Sky VOD TV review: Fortitude Episode 5
Ivan Radford | On 26, Feb 2015Reading time: 4 mins
Warning: If you have not seen the first four episodes of Fortitude, this will contain spoilers. Both are available to catch up with on NOW TV.
One of the great things about Fortitude’s opening episode was that it did just that: opened up a story where it felt like anything could happen. Remains of a beast found under the Arctic ice? Sure, it’s a mammoth. Or is it?
That uncertainty left the programme sitting somewhere between The League of Gentlemen and The X-Files. It’s a wonderfully uneasy tone that is partly created by the super-creepy soundtrack: every time something strange is about to happen, a choir starts up in the background, like a weirdness generator warming up. Those jarring vocals automatically conjure up mental images of aliens and sci-fi stories about possession; stuff that’s even spookier than those weird reindeer things the research centre has in its jars.
Episode 5 of Fortitude takes us right back to that opening uncertainty – and fills in the blanks. We begin with a boy climbing out of a window in his pyjamas, while his parents are out. Yes, it’s Liam. And yes, this is a flashback that’s going to give us some nasty, but important details.
This is the second episode in a row that makes a concerted effort to clear the fog of the programme’s hazy mysteries. It’s a delicate transition for any show, from question-heavy atmosphere to actual answers, but Simon Donald’s script nails it, using every answer to spark more questions without ever becoming frustrating.
That’s partly because we’re too busy squirming over what we’re about to watch: every step that Liam takes across town without shoes brings us closer to seeing Professor Stoddart’s death. After all, we know that he was there to witness it.
It’s a pleasure to have Christopher Eccleston back from the dead, albeit briefly. In his home, he watches Jimmy Stewart while casually snorting drugs – an irrelevant touch that effectively reminds us just how little we know about what’s already happened. Who did the professor open the door too, before getting smacked him over the head with a chopping board? And why the potato peeler?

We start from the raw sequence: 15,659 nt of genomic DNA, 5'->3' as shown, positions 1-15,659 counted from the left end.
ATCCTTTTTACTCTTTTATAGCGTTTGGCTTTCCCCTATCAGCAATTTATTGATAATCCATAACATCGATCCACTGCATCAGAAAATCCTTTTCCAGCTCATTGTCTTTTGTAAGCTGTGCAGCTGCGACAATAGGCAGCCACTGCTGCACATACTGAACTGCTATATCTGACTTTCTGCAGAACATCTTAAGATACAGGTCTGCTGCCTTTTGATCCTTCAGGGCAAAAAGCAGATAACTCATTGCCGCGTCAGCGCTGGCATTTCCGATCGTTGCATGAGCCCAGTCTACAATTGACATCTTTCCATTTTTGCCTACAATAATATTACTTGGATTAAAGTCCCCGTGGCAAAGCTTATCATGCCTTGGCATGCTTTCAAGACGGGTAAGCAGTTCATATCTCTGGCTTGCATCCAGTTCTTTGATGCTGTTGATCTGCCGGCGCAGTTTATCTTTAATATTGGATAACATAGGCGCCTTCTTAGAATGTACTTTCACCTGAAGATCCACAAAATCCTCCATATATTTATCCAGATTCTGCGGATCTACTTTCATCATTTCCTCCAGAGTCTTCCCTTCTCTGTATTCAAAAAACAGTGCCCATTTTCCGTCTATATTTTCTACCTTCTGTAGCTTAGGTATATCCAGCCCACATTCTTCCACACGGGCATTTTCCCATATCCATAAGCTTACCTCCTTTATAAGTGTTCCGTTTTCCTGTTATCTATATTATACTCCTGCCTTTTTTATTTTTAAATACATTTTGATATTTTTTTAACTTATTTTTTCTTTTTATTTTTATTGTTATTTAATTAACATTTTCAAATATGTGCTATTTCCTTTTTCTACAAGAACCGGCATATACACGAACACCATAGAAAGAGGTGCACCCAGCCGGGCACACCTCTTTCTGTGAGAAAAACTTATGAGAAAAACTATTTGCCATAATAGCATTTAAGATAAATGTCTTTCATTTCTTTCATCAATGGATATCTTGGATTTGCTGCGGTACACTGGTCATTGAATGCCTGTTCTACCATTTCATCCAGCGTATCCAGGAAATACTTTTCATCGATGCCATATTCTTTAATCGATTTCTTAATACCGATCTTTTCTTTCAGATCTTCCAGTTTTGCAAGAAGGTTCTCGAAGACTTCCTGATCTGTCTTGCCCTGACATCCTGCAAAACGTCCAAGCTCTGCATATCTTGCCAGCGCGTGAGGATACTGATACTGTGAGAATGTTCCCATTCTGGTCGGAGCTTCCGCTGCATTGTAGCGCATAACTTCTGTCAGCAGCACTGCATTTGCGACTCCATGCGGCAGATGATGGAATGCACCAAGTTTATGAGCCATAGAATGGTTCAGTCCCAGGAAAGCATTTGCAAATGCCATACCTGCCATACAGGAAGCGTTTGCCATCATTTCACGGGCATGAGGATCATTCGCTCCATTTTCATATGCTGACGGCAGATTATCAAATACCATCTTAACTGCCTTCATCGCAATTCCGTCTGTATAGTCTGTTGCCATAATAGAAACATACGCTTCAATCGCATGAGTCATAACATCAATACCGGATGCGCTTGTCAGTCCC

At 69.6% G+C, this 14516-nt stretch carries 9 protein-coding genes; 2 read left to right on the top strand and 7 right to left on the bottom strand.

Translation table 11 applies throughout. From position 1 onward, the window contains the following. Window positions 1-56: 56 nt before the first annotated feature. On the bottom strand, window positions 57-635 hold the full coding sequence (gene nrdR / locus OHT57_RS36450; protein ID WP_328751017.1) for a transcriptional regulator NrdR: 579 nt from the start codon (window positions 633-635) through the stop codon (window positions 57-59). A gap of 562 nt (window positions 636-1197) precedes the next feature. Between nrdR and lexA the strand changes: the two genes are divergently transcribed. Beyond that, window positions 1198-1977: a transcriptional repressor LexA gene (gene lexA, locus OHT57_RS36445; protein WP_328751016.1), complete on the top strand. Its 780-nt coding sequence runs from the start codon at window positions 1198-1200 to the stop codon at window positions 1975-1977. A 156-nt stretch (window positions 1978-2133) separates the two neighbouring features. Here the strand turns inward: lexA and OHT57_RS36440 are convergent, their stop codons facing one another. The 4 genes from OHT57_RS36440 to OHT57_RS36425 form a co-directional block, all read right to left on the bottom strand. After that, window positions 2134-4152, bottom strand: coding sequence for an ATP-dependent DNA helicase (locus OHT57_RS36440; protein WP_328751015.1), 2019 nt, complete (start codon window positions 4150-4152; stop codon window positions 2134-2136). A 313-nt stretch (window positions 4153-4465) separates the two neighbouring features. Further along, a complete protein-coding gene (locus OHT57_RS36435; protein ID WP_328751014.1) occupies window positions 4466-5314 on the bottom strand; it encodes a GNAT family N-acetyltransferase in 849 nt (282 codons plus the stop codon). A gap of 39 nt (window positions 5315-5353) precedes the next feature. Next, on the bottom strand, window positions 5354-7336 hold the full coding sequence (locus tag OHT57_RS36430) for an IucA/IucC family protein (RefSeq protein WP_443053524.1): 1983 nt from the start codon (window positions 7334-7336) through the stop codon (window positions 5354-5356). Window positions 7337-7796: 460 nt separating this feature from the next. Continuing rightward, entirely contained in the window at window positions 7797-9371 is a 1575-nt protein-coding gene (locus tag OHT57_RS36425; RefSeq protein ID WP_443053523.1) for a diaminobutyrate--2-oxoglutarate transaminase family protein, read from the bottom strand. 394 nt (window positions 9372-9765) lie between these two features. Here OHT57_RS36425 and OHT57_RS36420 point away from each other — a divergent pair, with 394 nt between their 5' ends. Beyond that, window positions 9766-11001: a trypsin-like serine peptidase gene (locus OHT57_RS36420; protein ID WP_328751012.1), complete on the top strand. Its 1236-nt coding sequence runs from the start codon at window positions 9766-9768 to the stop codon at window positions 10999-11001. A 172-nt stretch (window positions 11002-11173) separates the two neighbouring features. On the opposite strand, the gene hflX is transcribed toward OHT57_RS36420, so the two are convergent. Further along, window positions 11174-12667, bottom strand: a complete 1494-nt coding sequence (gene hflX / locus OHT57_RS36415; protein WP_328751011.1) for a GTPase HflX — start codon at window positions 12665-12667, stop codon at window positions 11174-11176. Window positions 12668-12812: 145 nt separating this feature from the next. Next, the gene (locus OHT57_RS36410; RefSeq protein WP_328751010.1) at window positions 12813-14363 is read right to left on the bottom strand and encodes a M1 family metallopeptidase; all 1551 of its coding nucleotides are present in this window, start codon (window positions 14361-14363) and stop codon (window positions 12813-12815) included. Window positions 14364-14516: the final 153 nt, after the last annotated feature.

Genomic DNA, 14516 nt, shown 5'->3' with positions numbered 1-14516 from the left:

Donald balances that reveal with a whole heap of dramatic irony elsewhere. “Frostbite could cause serious damage to your ears. It really could,” Henry warns Jules, as he passes her in the street and notices she doesn’t have a hat. Michael Gambon is tailor-made for those kind of comments, laced with a knowing edge. So when we see the practically-minded man demanding a dream catcher from a local shaman-like figure (and venting about his own guilt), you really do start to believe that there could be something unearthly going on here.
There are still human pleasures to be found, though, with Sheriff Anderssen and DCI Morton enjoying another highly amusing exchange. “I know what you’re doing,” says Richard Dormer, triumphantly, as they drink together. “Psychology. You’re using psychology.” In Fortitude, it seems, science is supernatural. The supernatural? That’s ordinary.
Stanley Tucci cracks a slight smile, the same smile he uses to talk to Liam in his intensive care pod. Authoritative and yet gentle, Tucci is the icing on the weird League of Gentlemen-style cake, the kind of straight man you can imagine walking into Royston Vasey to buy a can of coke in the local shop. As he probes for details from his witness, Liam becomes agitated and has another seizure. There’s something inherently disturbing about seeing a child doing un-childlike things, whether that’s strolling barefoot across the ice or twitching in a tube – and director Richard Laxton milks those unsettling moments for all their worth.
“Children can be surprisingly strong,” offers the optimistic local teacher Markus, played by the brilliantly odd Darren Boyd, who takes a break from feeding his wife… whatever it is – Poison? Alien gloop that will turn her into a zombie? Harmless soup? – to indulge in some small town gossip about his weak, sick pupil.
But between Frank’s bloody t-shirt, a nail-biting bit of new evidence and Morton’s ongoing investigations into the Pettigrew shooting – “A good story, but I don’t believe it,” he tells Anderssen – gossip is giving way to stone, cold fact in Fortitude. Will those facts turn out to be science fiction? We’re not even halfway through yet, and beneath that fuzzy carpet of hearsay is just another trap door of questions. As the choir revs up once more, that sense of open-ended possibilities rears its head again. Five episodes in and Fortitude delivers on its opening promise – and, if anything, becomes more unpredictable than ever.
You can watch Fortitude online in the UK without Sky on NOW TV for £6.99 a month. The monthly subscription gives you live and on-demand access to Sky pay TV channels, including Sky Atlantic (Mad Men and Togetherness), Sky 1 (Arrow and The Flash) and FOX TV (The Walking Dead) – with no contract.
Sky customers can watch Fortitude online live through Sky Go, or catch up on Sky On Demand.
Photos: ©2015 Sky/ Tiger Aspect Productions